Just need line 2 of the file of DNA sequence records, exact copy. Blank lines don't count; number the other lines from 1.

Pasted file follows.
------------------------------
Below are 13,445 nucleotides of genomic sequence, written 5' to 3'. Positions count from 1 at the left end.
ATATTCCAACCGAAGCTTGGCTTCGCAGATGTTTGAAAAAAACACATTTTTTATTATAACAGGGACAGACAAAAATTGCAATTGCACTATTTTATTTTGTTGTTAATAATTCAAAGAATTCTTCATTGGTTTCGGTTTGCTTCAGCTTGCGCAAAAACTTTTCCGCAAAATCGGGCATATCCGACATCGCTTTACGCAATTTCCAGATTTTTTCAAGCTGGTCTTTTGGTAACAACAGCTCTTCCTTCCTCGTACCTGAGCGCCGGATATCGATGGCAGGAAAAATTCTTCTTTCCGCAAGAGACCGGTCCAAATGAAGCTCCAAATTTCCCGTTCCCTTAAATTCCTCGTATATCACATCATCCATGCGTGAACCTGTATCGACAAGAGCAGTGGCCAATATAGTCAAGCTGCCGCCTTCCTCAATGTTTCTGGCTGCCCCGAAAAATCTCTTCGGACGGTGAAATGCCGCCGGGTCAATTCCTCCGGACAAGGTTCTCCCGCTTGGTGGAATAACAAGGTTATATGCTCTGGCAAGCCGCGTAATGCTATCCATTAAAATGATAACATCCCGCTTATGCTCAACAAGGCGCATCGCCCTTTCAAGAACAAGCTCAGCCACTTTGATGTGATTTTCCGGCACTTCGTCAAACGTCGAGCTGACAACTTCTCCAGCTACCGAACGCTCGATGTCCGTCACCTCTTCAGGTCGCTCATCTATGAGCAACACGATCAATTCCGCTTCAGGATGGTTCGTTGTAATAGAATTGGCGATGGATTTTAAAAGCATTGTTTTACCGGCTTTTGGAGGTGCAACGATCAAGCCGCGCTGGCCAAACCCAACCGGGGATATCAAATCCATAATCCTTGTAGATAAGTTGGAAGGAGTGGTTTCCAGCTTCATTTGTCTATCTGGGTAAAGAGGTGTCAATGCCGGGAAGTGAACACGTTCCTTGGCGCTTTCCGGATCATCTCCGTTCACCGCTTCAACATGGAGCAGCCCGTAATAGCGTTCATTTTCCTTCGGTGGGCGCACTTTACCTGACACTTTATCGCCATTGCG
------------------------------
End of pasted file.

ATATTCCAACCGAAGCTTGGCTTCGCAGATGTTTGAAAAAAACACATTTTTTATTATAACAGGGACAGACAAAAATTGCAATTGCACTATTTTATTTTGTTGTTAATAATTCAAAGAATTCTTCATTGGTTTCGGTTTGCTTCAGCTTGCGCAAAAACTTTTCCGCAAAATCGGGCATATCCGACATCGCTTTACGCAATTTCCAGATTTTTTCAAGCTGGTCTTTTGGTAACAACAGCTCTTCCTTCCTCGTACCTGAGCGCCGGATATCGATGGCAGGAAAAATTCTTCTTTCCGCAAGAGACCGGTCCAAATGAAGCTCCAAATTTCCCGTTCCCTTAAATTCCTCGTATATCACATCATCCATGCGTGAACCTGTATCGACAAGAGCAGTGGCCAATATAGTCAAGCTGCCGCCTTCCTCAATGTTTCTGGCTGCCCCGAAAAATCTCTTCGGACGGTGAAATGCCGCCGGGTCAATTCCTCCGGACAAGGTTCTCCCGCTTGGTGGAATAACAAGGTTATATGCTCTGGCAAGCCGCGTAATGCTATCCATTAAAATGATAACATCCCGCTTATGCTCAACAAGGCGCATCGCCCTTTCAAGAACAAGCTCAGCCACTTTGATGTGATTTTCCGGCACTTCGTCAAACGTCGAGCTGACAACTTCTCCAGCTACCGAACGCTCGATGTCCGTCACCTCTTCAGGTCGCTCATCTATGAGCAACACGATCAATTCCGCTTCAGGATGGTTCGTTGTAATAGAATTGGCGATGGATTTTAAAAGCATTGTTTTACCGGCTTTTGGAGGTGCAACGATCAAGCCGCGCTGGCCAAACCCAACCGGGGATATCAAATCCATAATCCTTGTAGATAAGTTGGAAGGAGTGGTTTCCAGCTTCATTTGTCTATCTGGGTAAAGAGGTGTCAATGCCGGGAAGTGAACACGTTCCTTGGCGCTTTCCGGATCATCTCCGTTCACCGCTTCAACATGGAGCAGCCCGTAATAGCGTTCATTTTCCTTCGGTGGGCGCACTTTACCTGACACTTTATCGCCATTGCG